Since the start of the industrial revolution, populations around the world developed linear expectations for the improved material aspects of life. The revolution of rising expectations caused desperate people living on the land to leave their roots to find a better life in the cities. Their short-term economic aspirations have led to ever rising expectations. Nothing arouses expectations as much as the steady digital transmission of flowing images of the wealthy environments and riches in the advanced nations. From the urban slums and favelas, viewing the clothes, food, housing and automobiles in western films arouse desires and hitherto unimagined expectations that they now will struggle to fulfill.
All humanity strives to meet such basic needs as nourishment, water, clothing, housing, security, and sustainability. However, the population explosion of the 20th century has augmented the number of people desiring the material benefits of capitalism which they have been unable to reach. Their expectations also have gone into reverse: the winds of despair are blowing from every direction. The environmental challenges of air and water pollution, floods, cyclones, acid rains, and oil spills are all enhancing their negativity and doubts about their chances for advancement. Even small goals seem out of reach. Negative expectations do not lead to progress. They often encourage violence and revolt.
There are systems scientists who would like to strike a balance between positive and negative trends though a globally integrated social, cultural and technological approach. However, this is not going to cope with the essence of our expectations as human beings. After all, most of our expectations are self-imposed. We have basic expectations of being understood, of being heard, as well as having privacy. We want to be successful, but being successful often requires living up to huge expectations we set for ourselves.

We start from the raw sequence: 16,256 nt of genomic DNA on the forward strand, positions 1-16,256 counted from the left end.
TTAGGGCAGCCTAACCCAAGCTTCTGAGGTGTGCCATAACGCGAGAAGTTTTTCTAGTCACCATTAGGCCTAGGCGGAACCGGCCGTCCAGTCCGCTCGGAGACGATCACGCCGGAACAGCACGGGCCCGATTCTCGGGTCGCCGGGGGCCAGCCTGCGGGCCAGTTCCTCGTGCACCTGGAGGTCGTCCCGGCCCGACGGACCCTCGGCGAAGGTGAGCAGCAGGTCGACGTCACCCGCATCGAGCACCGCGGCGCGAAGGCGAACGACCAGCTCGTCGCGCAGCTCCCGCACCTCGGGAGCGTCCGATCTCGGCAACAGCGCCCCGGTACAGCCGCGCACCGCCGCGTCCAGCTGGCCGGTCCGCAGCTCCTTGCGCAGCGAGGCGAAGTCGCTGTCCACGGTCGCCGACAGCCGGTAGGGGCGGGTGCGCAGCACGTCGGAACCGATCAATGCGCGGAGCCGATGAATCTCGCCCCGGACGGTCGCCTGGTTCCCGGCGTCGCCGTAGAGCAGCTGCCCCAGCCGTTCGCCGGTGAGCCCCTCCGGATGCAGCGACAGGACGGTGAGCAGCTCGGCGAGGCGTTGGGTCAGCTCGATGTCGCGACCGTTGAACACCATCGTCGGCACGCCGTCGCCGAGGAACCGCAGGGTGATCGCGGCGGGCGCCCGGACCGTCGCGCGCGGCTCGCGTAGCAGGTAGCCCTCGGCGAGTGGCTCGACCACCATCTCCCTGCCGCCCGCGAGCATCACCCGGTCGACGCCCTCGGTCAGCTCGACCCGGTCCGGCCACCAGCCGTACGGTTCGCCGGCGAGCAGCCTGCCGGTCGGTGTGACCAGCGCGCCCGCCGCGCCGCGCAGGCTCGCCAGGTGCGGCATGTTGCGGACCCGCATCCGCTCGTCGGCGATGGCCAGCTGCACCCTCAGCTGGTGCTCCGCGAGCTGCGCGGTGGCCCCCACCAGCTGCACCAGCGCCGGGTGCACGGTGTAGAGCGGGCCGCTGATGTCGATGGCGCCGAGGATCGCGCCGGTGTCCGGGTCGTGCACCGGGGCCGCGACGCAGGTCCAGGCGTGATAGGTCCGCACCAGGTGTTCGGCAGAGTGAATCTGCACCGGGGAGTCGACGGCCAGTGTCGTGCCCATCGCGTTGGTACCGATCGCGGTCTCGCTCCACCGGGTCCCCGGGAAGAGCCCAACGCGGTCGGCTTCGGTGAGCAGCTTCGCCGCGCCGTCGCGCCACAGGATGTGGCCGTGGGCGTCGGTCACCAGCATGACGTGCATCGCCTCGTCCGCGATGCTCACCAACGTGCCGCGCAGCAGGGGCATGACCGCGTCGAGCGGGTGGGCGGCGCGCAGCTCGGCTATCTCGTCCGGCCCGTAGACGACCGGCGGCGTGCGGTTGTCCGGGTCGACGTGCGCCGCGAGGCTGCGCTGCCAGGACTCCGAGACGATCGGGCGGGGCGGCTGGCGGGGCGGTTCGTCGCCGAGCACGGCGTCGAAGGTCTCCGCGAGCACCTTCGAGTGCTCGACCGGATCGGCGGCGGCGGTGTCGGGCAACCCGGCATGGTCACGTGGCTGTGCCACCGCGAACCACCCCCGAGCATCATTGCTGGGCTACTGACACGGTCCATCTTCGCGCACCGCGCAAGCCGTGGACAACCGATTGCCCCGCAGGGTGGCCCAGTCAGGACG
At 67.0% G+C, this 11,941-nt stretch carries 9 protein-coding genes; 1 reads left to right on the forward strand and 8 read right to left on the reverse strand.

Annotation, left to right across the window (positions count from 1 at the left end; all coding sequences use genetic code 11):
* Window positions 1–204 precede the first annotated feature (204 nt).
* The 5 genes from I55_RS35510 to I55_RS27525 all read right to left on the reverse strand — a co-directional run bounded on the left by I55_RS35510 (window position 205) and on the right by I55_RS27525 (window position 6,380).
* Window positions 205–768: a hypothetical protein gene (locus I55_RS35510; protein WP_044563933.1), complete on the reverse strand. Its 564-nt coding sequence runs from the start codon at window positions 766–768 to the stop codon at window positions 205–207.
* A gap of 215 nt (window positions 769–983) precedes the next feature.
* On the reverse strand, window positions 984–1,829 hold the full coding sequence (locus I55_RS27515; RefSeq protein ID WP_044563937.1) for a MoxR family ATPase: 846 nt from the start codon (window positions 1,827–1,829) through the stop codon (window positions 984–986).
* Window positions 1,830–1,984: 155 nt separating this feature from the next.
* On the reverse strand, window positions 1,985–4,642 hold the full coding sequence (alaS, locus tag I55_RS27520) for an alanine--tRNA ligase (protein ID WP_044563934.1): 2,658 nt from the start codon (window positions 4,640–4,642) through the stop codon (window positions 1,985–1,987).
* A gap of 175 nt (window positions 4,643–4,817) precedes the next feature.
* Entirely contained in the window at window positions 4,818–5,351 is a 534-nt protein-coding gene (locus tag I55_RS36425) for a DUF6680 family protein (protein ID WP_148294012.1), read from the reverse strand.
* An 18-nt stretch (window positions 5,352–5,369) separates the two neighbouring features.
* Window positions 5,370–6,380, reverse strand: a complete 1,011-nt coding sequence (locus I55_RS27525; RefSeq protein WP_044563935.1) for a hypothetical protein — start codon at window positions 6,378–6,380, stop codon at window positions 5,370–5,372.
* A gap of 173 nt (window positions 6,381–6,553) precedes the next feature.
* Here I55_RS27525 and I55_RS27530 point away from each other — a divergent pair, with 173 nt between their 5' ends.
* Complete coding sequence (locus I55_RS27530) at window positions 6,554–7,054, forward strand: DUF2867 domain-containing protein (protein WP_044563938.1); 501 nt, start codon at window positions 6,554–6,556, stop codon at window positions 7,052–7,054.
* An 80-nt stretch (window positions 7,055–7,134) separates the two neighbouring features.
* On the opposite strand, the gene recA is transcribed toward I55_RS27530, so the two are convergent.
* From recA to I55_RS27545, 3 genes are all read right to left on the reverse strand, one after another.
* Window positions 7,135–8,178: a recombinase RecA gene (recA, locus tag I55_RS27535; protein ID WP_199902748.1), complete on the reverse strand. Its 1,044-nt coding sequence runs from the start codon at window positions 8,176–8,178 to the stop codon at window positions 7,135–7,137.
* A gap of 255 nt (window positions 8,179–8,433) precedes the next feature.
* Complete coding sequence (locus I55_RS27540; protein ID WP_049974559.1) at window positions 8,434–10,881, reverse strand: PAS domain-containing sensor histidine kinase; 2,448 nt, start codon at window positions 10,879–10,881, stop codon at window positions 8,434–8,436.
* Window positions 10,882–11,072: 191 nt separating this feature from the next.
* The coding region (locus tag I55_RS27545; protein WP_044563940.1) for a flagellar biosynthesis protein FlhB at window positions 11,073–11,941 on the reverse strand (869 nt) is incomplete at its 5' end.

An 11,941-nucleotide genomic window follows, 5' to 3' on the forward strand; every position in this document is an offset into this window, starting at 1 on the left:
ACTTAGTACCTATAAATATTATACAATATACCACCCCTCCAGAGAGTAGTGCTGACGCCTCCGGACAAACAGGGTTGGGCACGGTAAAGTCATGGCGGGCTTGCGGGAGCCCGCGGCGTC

Looking around me, I wonder whether our expectations are often preventing us from actually enjoying life? Do expectations not restrict our imaginations, limit surprise, deny the mysterious? Many of us suffer from expecting perfection or demands from talents or abilities which we do not possess.
There are times we must overcome the challenges of some of our expectations. Setting up expectations for oneself and then seeing oneself as a failure for not meeting them is unworthy. Even worse are the unrealistic expectations which involve setting up nearly impossible goals which are then abandoned — even before any efforts are made, because of gnawing self doubts.
Letting go of our self-imposed expectations can often set us free to live our lives by exploring its incredible possibilities which may stimulate our own potentials. The point is to decrease the scope of our expectations, not to lower them. Michelangelo reputedly said: “The greater danger for most of us lies not in setting our aim too high and falling short, but in setting our aim too low, and achieving our goal.” Indeed we must recognize that the best of the arts and the sciences have been dependent throughout the ages on the exceptional fulfillment of human expectations.
1Larry Elliott, “An economic model that’s creaking with age,” The Guardian, February 15, 2016
1Eduardo Porter “Living in an era of reduced expectations,” The New York Times, January 20, 2016.